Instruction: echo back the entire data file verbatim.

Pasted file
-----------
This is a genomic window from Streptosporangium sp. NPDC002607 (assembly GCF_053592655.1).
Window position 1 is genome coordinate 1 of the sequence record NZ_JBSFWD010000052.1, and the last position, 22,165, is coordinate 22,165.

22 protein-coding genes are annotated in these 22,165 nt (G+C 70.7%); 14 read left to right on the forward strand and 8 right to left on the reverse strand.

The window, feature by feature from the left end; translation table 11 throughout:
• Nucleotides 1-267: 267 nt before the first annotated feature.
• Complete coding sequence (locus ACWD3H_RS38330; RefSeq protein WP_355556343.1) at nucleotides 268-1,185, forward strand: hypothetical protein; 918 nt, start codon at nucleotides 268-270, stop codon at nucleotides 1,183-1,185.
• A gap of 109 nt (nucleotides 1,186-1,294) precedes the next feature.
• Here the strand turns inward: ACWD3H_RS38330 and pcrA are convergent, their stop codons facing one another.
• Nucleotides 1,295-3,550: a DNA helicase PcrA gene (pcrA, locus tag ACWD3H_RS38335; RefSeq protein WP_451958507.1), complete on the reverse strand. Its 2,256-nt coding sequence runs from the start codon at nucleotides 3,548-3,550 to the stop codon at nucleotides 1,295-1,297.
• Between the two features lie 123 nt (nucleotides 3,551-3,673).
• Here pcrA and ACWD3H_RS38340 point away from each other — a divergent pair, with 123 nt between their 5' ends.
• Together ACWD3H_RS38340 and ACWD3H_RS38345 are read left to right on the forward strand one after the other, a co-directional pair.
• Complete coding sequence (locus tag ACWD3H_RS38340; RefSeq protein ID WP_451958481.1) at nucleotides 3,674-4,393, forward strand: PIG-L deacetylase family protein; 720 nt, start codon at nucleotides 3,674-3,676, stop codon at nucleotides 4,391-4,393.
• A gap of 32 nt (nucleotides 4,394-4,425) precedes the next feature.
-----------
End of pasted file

This is a genomic window from Streptosporangium sp. NPDC002607 (assembly GCF_053592655.1).
Window position 1 is genome coordinate 1 of the sequence record NZ_JBSFWD010000052.1, and the last position, 22,165, is coordinate 22,165.

22 protein-coding genes are annotated in these 22,165 nt (G+C 70.7%); 14 read left to right on the forward strand and 8 right to left on the reverse strand.

The window, feature by feature from the left end; translation table 11 throughout:
• Nucleotides 1-267: 267 nt before the first annotated feature.
• Complete coding sequence (locus ACWD3H_RS38330; RefSeq protein WP_355556343.1) at nucleotides 268-1,185, forward strand: hypothetical protein; 918 nt, start codon at nucleotides 268-270, stop codon at nucleotides 1,183-1,185.
• A gap of 109 nt (nucleotides 1,186-1,294) precedes the next feature.
• Here the strand turns inward: ACWD3H_RS38330 and pcrA are convergent, their stop codons facing one another.
• Nucleotides 1,295-3,550: a DNA helicase PcrA gene (pcrA, locus tag ACWD3H_RS38335; RefSeq protein WP_451958507.1), complete on the reverse strand. Its 2,256-nt coding sequence runs from the start codon at nucleotides 3,548-3,550 to the stop codon at nucleotides 1,295-1,297.
• Between the two features lie 123 nt (nucleotides 3,551-3,673).
• Here pcrA and ACWD3H_RS38340 point away from each other — a divergent pair, with 123 nt between their 5' ends.
• Together ACWD3H_RS38340 and ACWD3H_RS38345 are read left to right on the forward strand one after the other, a co-directional pair.
• Complete coding sequence (locus tag ACWD3H_RS38340; RefSeq protein ID WP_451958481.1) at nucleotides 3,674-4,393, forward strand: PIG-L deacetylase family protein; 720 nt, start codon at nucleotides 3,674-3,676, stop codon at nucleotides 4,391-4,393.
• A gap of 32 nt (nucleotides 4,394-4,425) precedes the next feature.